Richelieu Dennis Jr. ’91 on Finding Inspiration Amid Uncertainty
Richelieu Dennis Jr. ’91 arrived at Babson College from Liberia, full of hopes and dreams with a plan to start a citrus business in his home country, selling oranges, grapefruits, and pineapples.
“A funny thing happened when I got to campus 4,500 miles away from where I was born,” he said. “I found a home.”
By graduation day, his plans had changed, thanks in part to the lessons he learned and connections he made at Babson. But, circumstances also clouded his path forward. Liberia had become ensnared in a civil war that began while he was at Babson. Dennis’ mother had lost her home and everything she owned, and he became a refugee in the United States shortly after Commencement.
“I had no hopes and dreams that day. I had no idea what my future would hold,” Dennis said recently. “That day for me was one of great joy in what I had accomplished, but it was one of great uncertainty and great pain. But, that motivated me to do what it is that I’ve been doing over the past 30 years.”
Dennis—founder of Sundial Brands and founder and chair of Essence Ventures—returns to Babson this month for Commencement, where he will share his successes, experiences, and perspectives when he addresses the undergraduate Class of 2020 at the digital ceremony May 8.
The circumstances of this Commencement are vastly different than his own. But, it may not be a stretch to liken the uncertainty and chaos that exists today to the personal uncertainty and chaos that Dennis faced 30 years ago.
“I think you can certainly draw the parallels with the pandemic and this great sense of uncertainty, but also the social unrest and the social injustice that we’ve seen,” he said, “and how young people are fretting around how they can play a role in this world.”
After his graduation, Dennis quickly began carving out his role in the world. Rather than return to Liberia to begin citrus farming, Dennis founded Sundial Brands, beginning in Harlem, New York, to help fix the problem of inequality in the beauty aisle, creating high-quality products for Black women. In 2017, Unilever acquired Sundial in a landmark deal that also created a groundbreaking $100 million New Voices Fund to invest in and empower women of color entrepreneurs. The next year, Dennis acquired Essence, restoring the lifestyle magazine to a fully Black-owned publication.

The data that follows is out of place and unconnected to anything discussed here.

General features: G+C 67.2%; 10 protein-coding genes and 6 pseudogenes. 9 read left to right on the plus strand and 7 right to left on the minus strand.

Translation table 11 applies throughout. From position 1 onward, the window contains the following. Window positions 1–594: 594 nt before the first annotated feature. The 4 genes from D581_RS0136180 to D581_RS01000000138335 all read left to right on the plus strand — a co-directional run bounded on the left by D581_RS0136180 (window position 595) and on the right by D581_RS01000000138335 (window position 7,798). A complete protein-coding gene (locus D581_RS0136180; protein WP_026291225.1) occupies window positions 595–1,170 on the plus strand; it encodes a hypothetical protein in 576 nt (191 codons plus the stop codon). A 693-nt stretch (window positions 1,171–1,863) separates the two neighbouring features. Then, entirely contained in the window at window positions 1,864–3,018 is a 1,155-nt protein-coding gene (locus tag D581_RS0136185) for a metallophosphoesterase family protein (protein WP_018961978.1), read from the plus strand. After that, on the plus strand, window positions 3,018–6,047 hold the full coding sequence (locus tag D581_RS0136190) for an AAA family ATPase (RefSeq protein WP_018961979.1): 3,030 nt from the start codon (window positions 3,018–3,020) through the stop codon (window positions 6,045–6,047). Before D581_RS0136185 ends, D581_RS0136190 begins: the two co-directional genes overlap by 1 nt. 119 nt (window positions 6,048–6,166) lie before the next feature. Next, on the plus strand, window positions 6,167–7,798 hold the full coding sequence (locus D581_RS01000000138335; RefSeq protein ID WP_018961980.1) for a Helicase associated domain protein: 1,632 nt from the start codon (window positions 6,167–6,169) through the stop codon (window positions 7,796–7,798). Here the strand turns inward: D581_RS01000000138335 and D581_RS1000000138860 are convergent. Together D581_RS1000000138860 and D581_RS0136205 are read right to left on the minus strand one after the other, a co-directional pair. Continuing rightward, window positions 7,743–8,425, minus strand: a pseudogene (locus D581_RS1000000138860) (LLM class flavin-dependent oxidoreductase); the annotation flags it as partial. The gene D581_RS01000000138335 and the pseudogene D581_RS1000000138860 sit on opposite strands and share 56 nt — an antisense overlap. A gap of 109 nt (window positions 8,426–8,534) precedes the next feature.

“I think this is great inspiration for the people that are graduating today, not just around how to move forward in the pandemic, but also the roles that they play in bringing justice, social justice, and economic justice to all of our communities.”
Richelieu Dennis Jr. ’91, honorary degree recipient
Just as the events in his home country motivated Dennis to make a difference, the challenges today—the pandemic, social injustice, climate change, and more—are prime motivators for a new generation of innovators, entrepreneurial leaders who are trained to solve complex social problems.
“I think this is great inspiration for the people that are graduating today,” he said, “not just around how to move forward in the pandemic, but also the roles that they play in bringing justice, social justice, and economic justice to all of our communities.”
High Honor, Higher Purpose
In addition to addressing the Class of 2020, Dennis will receive an Honorary Doctor of Laws degree at the Commencement ceremony.
Ask Dennis what receiving an honorary degree from his alma mater means to him, and he says, “I could stand here for the next 30 minutes talking about what this means.”
Watch Babson’s virtual Commencement ceremonies at babson.edu/watchcommencement.
He expresses his appreciation for the recognition of the work he has done and continues to do and the partnership he has developed with Babson, where he also serves on the Board of Trustees. But, he also says the honor carries greater significance and importance.
“It also means that I can inspire other people that come from communities that I come from, places that I come from, communities that I engage with, and inspire the young people there to see that there is greater value to the work that we do beyond the economic value,” Dennis said.
“I think this will inspire other young entrepreneurs that come from communities of color to drive not just their businesses but also to drive their work around changing the world.”
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